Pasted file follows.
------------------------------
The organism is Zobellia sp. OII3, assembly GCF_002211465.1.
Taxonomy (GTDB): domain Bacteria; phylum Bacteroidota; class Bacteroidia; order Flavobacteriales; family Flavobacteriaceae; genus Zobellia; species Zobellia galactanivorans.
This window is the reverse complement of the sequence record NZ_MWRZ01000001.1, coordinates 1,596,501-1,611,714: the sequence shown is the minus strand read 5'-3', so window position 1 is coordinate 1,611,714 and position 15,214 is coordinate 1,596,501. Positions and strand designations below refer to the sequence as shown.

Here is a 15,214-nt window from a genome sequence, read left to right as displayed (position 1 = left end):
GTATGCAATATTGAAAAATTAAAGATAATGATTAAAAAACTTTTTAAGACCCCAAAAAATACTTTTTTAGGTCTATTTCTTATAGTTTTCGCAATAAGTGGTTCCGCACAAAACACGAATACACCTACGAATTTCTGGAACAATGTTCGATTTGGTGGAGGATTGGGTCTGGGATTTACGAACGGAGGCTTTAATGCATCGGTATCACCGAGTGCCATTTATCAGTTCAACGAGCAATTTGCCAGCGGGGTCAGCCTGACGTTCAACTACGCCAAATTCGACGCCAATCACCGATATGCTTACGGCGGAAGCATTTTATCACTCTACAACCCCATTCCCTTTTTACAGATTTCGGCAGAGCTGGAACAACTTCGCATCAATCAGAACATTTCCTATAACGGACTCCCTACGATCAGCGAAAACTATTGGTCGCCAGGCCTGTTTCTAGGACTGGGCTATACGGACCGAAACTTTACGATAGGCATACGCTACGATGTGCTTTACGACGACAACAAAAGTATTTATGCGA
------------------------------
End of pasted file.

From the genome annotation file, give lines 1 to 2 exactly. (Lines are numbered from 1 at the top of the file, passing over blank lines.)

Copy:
The organism is Zobellia sp. OII3, assembly GCF_002211465.1.
Taxonomy (GTDB): domain Bacteria; phylum Bacteroidota; class Bacteroidia; order Flavobacteriales; family Flavobacteriaceae; genus Zobellia; species Zobellia galactanivorans.